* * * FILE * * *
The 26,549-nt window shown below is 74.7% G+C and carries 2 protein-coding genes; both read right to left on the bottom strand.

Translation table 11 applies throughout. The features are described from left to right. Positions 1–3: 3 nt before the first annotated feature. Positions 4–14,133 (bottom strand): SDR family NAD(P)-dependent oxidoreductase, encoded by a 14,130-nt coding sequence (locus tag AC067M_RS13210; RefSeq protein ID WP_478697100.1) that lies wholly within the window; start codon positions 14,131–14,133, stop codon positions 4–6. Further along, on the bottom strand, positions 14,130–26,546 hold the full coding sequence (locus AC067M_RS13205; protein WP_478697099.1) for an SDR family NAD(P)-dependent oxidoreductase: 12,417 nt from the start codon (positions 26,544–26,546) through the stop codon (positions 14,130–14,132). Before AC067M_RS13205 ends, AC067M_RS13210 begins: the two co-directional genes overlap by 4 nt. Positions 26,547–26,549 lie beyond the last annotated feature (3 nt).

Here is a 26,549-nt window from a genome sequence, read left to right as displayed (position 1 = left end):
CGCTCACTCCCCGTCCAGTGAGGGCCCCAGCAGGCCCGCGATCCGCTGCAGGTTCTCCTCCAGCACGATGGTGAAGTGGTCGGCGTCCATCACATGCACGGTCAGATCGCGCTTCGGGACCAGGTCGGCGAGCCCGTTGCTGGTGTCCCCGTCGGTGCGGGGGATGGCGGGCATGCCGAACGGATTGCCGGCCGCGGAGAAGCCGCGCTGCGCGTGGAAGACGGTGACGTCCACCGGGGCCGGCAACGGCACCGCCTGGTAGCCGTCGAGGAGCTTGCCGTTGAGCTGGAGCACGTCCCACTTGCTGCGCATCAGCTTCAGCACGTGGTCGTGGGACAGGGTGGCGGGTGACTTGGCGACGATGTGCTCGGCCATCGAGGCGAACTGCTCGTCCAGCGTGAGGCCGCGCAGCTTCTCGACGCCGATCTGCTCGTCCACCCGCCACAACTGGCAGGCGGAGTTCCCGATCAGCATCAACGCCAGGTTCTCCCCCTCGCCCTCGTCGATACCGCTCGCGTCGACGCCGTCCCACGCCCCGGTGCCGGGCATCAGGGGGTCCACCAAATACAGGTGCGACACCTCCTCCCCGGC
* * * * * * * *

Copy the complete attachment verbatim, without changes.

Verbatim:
The 26,549-nt window shown below is 74.7% G+C and carries 2 protein-coding genes; both read right to left on the bottom strand.

Translation table 11 applies throughout. The features are described from left to right. Positions 1–3: 3 nt before the first annotated feature. Positions 4–14,133 (bottom strand): SDR family NAD(P)-dependent oxidoreductase, encoded by a 14,130-nt coding sequence (locus tag AC067M_RS13210; RefSeq protein ID WP_478697100.1) that lies wholly within the window; start codon positions 14,131–14,133, stop codon positions 4–6. Further along, on the bottom strand, positions 14,130–26,546 hold the full coding sequence (locus AC067M_RS13205; protein WP_478697099.1) for an SDR family NAD(P)-dependent oxidoreductase: 12,417 nt from the start codon (positions 26,544–26,546) through the stop codon (positions 14,130–14,132). Before AC067M_RS13205 ends, AC067M_RS13210 begins: the two co-directional genes overlap by 4 nt. Positions 26,547–26,549 lie beyond the last annotated feature (3 nt).

Here is a 26,549-nt window from a genome sequence, read left to right as displayed (position 1 = left end):
CGCTCACTCCCCGTCCAGTGAGGGCCCCAGCAGGCCCGCGATCCGCTGCAGGTTCTCCTCCAGCACGATGGTGAAGTGGTCGGCGTCCATCACATGCACGGTCAGATCGCGCTTCGGGACCAGGTCGGCGAGCCCGTTGCTGGTGTCCCCGTCGGTGCGGGGGATGGCGGGCATGCCGAACGGATTGCCGGCCGCGGAGAAGCCGCGCTGCGCGTGGAAGACGGTGACGTCCACCGGGGCCGGCAACGGCACCGCCTGGTAGCCGTCGAGGAGCTTGCCGTTGAGCTGGAGCACGTCCCACTTGCTGCGCATCAGCTTCAGCACGTGGTCGTGGGACAGGGTGGCGGGTGACTTGGCGACGATGTGCTCGGCCATCGAGGCGAACTGCTCGTCCAGCGTGAGGCCGCGCAGCTTCTCGACGCCGATCTGCTCGTCCACCCGCCACAACTGGCAGGCGGAGTTCCCGATCAGCATCAACGCCAGGTTCTCCCCCTCGCCCTCGTCGATACCGCTCGCGTCGACGCCGTCCCACGCCCCGGTGCCGGGCATCAGGGGGTCCACCAAATACAGGTGCGACACCTCCTCCCCGGC